The Yankees wrapped up a pretty great three-game sweep of the Royals yesterday afternoon, and now they’re heading out to the West Coast for seven games. First they play four against the lowly Athletics, then they get Robbie Cano and the Mariners for three games. Here are some thoughts prior to the trip.
1. Man, the AL East is so bad. So, so bad. There is no great team. I’m not even sure there’s a team we can safely predict to win 85 games. That’s both good and bad. It’s good because the Yankees can lose ten out of eleven games but not get completely buried in the division, as we just saw. It seems like they’ll be able to hang around all season. At the same time, the weak division is bad because there’s going to be that much more competition for the division title. It’s a division deep with mediocrity. The Yankees won’t have to worry about just one or two other teams, they’ll have to worry about four. And I’m not sure a wildcard spot is a realistic fallback option either. Is the second best team in the AL East going to be better than the second best team in the AL Central or the AL West? I’m not sure. That’s essentially the bar they have to clear though. I think there’s a pretty good chance there will only be one AL East club in the postseason this year, and that’s the club that gets those 86 or 87 wins to grab the division.
2. The backup infielder’s spot continues to be an eyesore. Jose Pirela, one of those “he’s gonna hit!” guys, isn’t hitting thus far — he’s 6-for-30 (.200) with no walks and seven strikeouts — and his defense has been pretty bad as well. No, that’s not much playing time, but he’s a 25-year-old bench player whose supposed to be a bat first guy. When someone like that doesn’t hit, they get replaced quickly. Gregorio Petit (hand) doesn’t seem to be close to returning and I suppose the Yankees could move Stephen Drew to the bench and install Rob Refsnyder as the everyday second baseman, but they seem hesitant to do that. The middle infield has been very unproductive in general, in part because the Yankees haven’t found a competent right-handed platoon bat to start against lefties. Maybe Pirela can be that guy. But if he doesn’t start hitting soon, I don’t expect the Yankees to show much patience.
3. I really wish we had a quality game-calling statistic for catchers. Harry Pavlidis and some others recently made an attempt at creating such a stat, but it’s still in the developmental stages, and we don’t have a leaderboard yet. It’s obvious calling a game is important the same way framing pitches is important, though we don’t know how much. And remember, a catcher can call the greatest game in the history of game-calling, but it’s still up to the pitcher to execute. Anyway, I’m talking about this because John Ryan Murphy seems to be really, really good at calling a game and working with pitchers, at least anecdotally. He was behind the plate for Adam Warren‘s gem the other night, for CC Sabathia‘s strong start in Kansas City, and for Chase Whitley‘s masterpiece in Toronto a few weeks ago. (Murphy was also at catcher when the Rangers wrecked Sabathia over the weekend, so it goes both ways.) Murphy’s drawn a ton of praise for his work behind the plate over the years and I’m sure that extends to his game-calling. I just wish we had a way to measure it. (For what it’s worth, Brandon McCarthy though Francisco Cervelli was a great game-caller.)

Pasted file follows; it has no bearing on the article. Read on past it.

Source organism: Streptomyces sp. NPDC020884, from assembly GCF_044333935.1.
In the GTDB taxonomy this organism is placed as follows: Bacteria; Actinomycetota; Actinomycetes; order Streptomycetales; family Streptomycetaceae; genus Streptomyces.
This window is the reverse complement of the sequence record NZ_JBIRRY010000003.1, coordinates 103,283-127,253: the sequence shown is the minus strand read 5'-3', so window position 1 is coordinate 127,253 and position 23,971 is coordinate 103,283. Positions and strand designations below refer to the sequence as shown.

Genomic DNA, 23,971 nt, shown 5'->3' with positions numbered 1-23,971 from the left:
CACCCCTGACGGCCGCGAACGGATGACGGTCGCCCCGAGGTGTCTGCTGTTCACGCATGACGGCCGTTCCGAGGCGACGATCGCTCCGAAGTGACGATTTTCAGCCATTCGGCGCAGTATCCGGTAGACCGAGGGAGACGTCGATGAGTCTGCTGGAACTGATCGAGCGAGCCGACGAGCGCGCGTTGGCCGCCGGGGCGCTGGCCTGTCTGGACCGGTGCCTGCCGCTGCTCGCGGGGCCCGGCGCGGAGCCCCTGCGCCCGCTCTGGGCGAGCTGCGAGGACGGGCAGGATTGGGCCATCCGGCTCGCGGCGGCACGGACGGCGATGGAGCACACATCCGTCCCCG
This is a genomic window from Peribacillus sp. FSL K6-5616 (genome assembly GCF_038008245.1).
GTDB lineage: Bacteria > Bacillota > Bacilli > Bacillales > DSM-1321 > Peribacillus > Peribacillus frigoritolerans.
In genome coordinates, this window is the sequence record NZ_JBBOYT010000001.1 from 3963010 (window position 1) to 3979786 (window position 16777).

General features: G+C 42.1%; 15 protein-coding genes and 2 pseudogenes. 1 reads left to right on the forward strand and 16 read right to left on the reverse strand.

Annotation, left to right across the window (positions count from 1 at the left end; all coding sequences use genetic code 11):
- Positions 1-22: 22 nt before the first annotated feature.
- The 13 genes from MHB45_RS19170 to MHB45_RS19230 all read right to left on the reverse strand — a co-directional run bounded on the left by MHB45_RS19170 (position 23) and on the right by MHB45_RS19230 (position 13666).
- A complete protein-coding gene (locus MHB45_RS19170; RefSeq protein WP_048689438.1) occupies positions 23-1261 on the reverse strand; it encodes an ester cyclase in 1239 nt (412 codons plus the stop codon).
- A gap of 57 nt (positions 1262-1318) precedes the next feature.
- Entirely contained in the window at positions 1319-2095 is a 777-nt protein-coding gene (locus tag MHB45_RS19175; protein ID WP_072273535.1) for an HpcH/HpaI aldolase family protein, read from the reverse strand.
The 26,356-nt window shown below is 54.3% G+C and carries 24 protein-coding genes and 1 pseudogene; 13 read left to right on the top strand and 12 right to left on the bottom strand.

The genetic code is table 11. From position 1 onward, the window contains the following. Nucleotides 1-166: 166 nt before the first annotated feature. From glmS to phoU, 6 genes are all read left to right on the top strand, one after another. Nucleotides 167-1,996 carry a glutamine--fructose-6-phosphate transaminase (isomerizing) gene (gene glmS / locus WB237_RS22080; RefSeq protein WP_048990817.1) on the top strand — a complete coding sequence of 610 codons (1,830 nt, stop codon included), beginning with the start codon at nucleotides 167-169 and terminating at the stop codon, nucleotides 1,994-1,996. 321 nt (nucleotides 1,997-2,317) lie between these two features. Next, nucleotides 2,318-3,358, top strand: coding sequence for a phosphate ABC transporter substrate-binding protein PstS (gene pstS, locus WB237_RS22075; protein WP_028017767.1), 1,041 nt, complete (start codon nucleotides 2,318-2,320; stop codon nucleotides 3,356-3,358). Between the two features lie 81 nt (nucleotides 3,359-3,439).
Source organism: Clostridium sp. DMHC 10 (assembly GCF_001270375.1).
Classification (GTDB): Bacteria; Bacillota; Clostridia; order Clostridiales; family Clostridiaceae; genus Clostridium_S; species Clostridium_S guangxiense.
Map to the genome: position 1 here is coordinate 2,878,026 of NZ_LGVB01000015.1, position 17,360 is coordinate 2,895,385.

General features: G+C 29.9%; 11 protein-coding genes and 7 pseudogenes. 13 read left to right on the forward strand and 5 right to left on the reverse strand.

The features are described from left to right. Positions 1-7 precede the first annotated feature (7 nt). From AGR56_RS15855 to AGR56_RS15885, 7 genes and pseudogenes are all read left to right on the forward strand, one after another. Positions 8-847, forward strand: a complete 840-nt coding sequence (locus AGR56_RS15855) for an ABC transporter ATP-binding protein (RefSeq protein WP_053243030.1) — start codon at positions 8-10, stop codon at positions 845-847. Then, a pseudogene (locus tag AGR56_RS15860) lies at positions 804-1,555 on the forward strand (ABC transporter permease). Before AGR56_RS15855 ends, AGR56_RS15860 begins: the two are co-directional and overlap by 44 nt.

4. Speaking of Warren, his last three starts have been really good (19.2 IP, 13 H, 7 R, 6 ER, 5 BB, 14 K) and his last start was his best of the season. He seems to be getting stronger and more comfortable as a starter as the season progresses, and although his value in the bullpen is obvious, don’t the Yankees have to see this rotation thing through? Perhaps Warren really can be a cheap and effective option for the back of the rotation. That’s pretty valuable and something the Yankees would benefit from greatly going forward. Of course, it also could be a good three-start stretch, nothing more, so we’ll see. Warren is definitely trending in the right direction though. Masahiro Tanaka is on the mend and Ivan Nova isn’t too far behind, so the Yankees have some rotation help on the way, and Warren’s bullpen success makes it easy to move him back into a relief role when space is needed. Hopefully he makes that decision a little harder the next few weeks.
5. We are now more than one-quarter and slightly less than one-third of the way through the season, and Alex Rodriguez is hitting .276/.374/.566 (158 wRC+) with eleven homers in 179 plate appearances. He hasn’t really missed any time to injury either. (His hamstring acted up a few weeks ago but it was nothing major.) Is this not the best case scenario? I am certain every single one of us would have signed up for that performance on the spot had we been told A-Rod would do that in Spring Training. He isn’t running well and he can’t play the field, which sucks, but at the plate he looks close to the A-Rod of old. Alex hasn’t topped even a 125 wRC+ since 2009. He’s gone from a total question mark to indispensable. The focus now is figuring out a way to keep him healthy and on the field as much as possible. The Yankees would be sunk if A-Rod goes down for an extended period of time. When was the last time we could say that?